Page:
Player to watch: Anthony Fontana

Photos: Paul Ruderrow & PSP archives

Fontana during Florida preseason 2017

On January 1, 2018 Anthony Fontana will become the most recent Union Homegrown Player produced by its Academy. He signed what has been reported as a “pre-contract” to that effect on July 17, 2017.


He made his professional debut with Bethlehem Steel July 2, 2016 at Nippert Stadium in Cincinnati, on a zero dollar contract that maintained his amateur standing. It allowed him to appear eight times for the Steel, two of them starts, while maintaining his ability to play for his academy side. Last February he became the first academy player to spend an entire Florida preseason training with the first team. This past season, he appeared 11 times with the Steel, including seven starts. He made his debut appearance with the Union itself in their exhibition friendly against Swansea of the English Premier League the same day he signed the pre-contract.

What and how

Fontana is a central channel midfielder. He has appeared most as a number 10, but has also played at the number 8.

He plays attacking center mid in what PSP is beginning to think is the Union’s preferred style for the position.

  • He is a two-way player.
  • He is not a ball control maestro; such control remains a future opportunity.
  • He positions himself intelligently to be available for triangle passes, and others.
  • He distributes the ball to the wings, forward, and backward as opportunities dictate
  • He runs off the ball to stretch the defense and open space behind him for others.
  • He shoots when way opens.
Current development status

Using PSP’s new developmental status pathway for Union and Steel players, we estimate Anthony Fontana’s current status below.

Pathway Steps Player
0.    Practice with the Steel
1.     Earn Steel starts
2.     Consistently competently start, both ways
3.     Dominant  USL difference-maker
4.     Promoted: Practice – Union; Games – Steel Anthony Fontana
5.     Earn Union starts
6.     Consistently competently start, both  ways
7.     Dominant MLS difference-maker
8.     Consistent National Team Starter
Future prospects

We expect Fontana to practice with the Union and play his game minutes with the Steel, much in the fashion Adam Najem has done in 2017. At this point we would call him Najem’s understudy.

Having seen the young man once for less than 20 minutes in a friendly senior side exhibition match, it is hard to forecast a longer-term future Union role. Were the Union to bring in a quality number 10 to be a consistently dominating difference-maker for the first team, Fontana and Najem might understudy him together playing games for the Steel in which they played the 8 and the 10 interchangeably.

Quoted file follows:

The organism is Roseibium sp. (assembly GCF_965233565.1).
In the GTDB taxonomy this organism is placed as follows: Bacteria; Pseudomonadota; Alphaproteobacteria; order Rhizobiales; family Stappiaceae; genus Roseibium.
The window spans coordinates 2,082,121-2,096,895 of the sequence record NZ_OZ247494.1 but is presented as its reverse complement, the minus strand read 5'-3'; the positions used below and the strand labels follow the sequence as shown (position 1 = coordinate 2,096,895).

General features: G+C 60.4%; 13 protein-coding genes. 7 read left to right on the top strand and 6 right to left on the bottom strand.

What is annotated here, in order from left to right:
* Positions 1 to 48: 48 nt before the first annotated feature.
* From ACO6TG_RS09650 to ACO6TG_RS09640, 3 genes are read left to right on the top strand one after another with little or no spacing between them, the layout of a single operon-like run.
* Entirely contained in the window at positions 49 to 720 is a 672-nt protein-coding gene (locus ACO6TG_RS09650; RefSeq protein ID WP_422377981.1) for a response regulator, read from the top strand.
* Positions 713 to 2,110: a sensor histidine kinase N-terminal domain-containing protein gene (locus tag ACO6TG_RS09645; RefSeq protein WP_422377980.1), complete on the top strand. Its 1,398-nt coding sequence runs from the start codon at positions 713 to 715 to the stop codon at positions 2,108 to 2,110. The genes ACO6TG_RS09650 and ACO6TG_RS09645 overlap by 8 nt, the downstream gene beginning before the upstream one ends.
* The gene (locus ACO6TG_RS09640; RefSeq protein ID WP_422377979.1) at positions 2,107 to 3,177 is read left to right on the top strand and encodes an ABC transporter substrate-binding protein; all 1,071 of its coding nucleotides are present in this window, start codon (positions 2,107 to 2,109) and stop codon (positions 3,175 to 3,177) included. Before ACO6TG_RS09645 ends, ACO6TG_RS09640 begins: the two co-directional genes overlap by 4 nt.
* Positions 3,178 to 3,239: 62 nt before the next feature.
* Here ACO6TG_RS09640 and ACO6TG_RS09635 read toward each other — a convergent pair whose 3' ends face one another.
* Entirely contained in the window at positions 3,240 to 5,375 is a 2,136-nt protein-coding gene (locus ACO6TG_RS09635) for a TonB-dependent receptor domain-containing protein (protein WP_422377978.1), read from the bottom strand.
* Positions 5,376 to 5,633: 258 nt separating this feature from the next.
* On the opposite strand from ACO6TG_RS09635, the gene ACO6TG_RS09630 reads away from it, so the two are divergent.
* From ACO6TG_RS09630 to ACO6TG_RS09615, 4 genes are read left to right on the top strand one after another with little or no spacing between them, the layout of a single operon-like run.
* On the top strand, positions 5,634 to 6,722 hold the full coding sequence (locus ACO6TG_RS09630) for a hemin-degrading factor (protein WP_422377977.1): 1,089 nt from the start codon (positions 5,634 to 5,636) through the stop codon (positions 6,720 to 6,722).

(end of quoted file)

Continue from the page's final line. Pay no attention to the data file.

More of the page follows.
But that would block Academy players Brenden Aaronson and Michael Pellegrino  from developmental minutes with the Steel, should they claim them next March. At that point, Earnie Stewart, Chris Albright and Jim Curtin would have to choose their priorities.

His offseason

Every practice opportunity Fontana can get with Alejandro Bedoya and Haris Medunjanin this off-season and next preseason, he should exploit. If Ilsinho should happen to be around now, or return next winter, the same goes for him.

Every day in practice his individual development plan should work on his creative, offensive, individual ball skills. Add in his killer-pass instincts and long-distance shooting, also.


  1. I like the status tracker. It would be interesting to see a chart aggregating all the young players, once they’ve been reviewed.

  2. Today’s article about Pulisic’s remarks regarding young players and the MLS is a spot-on MUST read. Damning. I would honestly rather see Najem and Fontana start and play full time next year rather than see more Ilsinho, etc.

    • The idea that young players are going to have their confidence and development “ruined” by playing them too early has been disproven again and again overseas.
      Time to flip the script.

      • Yeah. For the Union, this is especially contradictory. Cheap owner, and youth are typically less expensive. But we keep buying/playing more expensive guys. Running them into the ground, even. What’s this money ball thing I keep hearing about?
        Anyway, I’m not saying we should stop trying to create a good mixture of experience and youth. But I am saying that mixture should exist on the game field too. Not just the practice field.
        If the two players are even remotely competitive, give the younger guy some real game time.

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